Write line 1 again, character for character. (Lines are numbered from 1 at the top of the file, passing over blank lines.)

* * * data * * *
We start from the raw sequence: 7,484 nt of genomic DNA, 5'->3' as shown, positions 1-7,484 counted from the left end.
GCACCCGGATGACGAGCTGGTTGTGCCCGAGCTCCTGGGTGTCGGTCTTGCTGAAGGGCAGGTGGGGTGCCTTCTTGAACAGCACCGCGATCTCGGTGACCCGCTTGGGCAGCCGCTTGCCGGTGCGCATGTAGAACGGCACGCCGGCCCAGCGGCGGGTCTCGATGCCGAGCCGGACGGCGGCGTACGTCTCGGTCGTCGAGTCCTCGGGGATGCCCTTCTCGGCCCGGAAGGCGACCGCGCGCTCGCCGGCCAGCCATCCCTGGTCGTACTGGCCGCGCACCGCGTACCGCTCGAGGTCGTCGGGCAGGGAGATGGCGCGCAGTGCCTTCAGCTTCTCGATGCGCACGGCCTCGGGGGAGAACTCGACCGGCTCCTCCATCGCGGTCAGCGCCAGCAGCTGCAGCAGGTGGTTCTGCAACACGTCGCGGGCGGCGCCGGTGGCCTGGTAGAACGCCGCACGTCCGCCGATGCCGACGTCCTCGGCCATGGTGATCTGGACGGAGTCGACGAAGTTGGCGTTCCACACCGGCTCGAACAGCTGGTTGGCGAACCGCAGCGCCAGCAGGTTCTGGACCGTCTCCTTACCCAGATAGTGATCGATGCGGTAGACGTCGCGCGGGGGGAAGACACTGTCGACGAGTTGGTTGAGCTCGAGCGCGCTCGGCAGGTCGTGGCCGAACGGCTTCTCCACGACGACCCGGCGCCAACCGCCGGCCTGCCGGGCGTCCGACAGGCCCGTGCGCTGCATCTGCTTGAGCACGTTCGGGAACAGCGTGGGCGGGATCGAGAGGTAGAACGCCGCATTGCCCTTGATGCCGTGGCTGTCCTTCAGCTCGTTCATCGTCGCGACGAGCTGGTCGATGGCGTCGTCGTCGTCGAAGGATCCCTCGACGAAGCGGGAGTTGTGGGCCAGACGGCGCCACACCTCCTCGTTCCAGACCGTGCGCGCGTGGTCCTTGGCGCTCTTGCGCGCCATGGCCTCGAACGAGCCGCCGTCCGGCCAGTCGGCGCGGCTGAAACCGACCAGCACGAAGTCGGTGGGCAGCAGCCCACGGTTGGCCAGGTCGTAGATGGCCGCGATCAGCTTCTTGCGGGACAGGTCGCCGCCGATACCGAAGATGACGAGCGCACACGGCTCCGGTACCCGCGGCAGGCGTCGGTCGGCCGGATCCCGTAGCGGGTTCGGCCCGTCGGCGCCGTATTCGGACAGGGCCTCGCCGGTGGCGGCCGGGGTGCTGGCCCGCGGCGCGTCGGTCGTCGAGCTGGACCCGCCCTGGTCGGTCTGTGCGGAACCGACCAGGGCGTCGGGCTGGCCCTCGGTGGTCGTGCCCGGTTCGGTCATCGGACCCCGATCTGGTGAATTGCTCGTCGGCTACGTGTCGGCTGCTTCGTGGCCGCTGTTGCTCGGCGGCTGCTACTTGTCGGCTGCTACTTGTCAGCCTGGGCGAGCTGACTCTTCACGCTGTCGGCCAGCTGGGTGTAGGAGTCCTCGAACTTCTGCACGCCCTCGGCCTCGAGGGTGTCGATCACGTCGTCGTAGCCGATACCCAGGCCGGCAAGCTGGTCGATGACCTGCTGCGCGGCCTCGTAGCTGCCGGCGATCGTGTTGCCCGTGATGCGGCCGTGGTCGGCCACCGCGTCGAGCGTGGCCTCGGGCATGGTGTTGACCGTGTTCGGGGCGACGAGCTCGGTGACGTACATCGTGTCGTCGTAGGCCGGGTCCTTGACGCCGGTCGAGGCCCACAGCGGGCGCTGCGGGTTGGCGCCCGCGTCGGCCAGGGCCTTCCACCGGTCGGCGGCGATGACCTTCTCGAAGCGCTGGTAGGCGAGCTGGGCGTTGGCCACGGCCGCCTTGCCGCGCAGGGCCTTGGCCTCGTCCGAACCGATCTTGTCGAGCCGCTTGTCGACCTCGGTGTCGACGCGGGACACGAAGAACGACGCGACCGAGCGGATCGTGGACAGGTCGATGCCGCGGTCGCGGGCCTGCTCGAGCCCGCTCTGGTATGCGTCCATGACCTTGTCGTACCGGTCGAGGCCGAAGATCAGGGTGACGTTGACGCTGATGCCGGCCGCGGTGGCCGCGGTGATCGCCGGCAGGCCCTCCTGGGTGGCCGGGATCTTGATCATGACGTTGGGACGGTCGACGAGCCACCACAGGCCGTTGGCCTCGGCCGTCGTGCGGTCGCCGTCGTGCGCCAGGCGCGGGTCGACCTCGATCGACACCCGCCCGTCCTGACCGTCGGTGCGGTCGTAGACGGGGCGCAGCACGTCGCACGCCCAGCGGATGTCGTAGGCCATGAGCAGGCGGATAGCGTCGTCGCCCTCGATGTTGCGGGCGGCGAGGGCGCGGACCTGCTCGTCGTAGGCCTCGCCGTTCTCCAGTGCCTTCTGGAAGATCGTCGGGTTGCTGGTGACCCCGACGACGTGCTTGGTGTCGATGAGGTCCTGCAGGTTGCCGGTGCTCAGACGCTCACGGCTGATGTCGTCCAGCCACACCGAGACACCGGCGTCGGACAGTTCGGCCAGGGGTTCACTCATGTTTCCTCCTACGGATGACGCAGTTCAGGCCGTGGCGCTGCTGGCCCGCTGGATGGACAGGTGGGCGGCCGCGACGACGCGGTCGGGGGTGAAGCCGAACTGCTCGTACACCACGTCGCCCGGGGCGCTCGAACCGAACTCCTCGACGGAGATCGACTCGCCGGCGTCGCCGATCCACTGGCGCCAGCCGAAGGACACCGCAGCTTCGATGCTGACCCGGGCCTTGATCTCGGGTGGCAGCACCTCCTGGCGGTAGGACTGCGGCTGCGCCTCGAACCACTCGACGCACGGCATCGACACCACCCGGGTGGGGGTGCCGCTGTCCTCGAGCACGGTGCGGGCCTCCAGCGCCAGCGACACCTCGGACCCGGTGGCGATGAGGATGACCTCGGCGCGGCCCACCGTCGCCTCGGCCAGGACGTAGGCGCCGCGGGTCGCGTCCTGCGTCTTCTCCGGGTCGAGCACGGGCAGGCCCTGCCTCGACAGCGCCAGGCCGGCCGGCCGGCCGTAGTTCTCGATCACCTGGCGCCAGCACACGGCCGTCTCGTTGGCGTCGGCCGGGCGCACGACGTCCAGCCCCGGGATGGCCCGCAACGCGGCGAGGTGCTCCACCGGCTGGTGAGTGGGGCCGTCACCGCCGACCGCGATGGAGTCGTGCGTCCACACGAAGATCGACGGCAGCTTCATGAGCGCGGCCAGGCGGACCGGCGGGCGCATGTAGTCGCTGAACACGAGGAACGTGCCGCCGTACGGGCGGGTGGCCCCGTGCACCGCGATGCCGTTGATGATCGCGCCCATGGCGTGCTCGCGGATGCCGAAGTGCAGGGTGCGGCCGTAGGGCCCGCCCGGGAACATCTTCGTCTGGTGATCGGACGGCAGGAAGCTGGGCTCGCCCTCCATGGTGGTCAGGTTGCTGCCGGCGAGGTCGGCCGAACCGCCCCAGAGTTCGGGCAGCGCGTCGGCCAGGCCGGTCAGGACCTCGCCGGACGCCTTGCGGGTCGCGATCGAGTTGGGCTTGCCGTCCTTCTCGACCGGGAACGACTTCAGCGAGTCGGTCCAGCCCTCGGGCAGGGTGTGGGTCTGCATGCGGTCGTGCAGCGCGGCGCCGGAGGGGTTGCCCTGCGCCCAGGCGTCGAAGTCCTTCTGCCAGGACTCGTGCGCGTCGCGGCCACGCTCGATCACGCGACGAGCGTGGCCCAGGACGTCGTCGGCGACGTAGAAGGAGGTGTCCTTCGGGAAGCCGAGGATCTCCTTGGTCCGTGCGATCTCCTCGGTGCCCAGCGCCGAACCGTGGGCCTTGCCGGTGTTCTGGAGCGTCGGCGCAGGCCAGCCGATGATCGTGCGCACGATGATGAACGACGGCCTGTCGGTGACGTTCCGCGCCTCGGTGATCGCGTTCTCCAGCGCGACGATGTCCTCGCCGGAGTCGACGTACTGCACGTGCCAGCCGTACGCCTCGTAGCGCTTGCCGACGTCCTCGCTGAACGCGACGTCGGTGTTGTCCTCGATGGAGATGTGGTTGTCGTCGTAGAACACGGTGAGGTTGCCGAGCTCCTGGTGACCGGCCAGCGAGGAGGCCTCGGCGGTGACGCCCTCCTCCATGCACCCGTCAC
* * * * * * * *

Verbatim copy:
We start from the raw sequence: 7,484 nt of genomic DNA, 5'->3' as shown, positions 1-7,484 counted from the left end.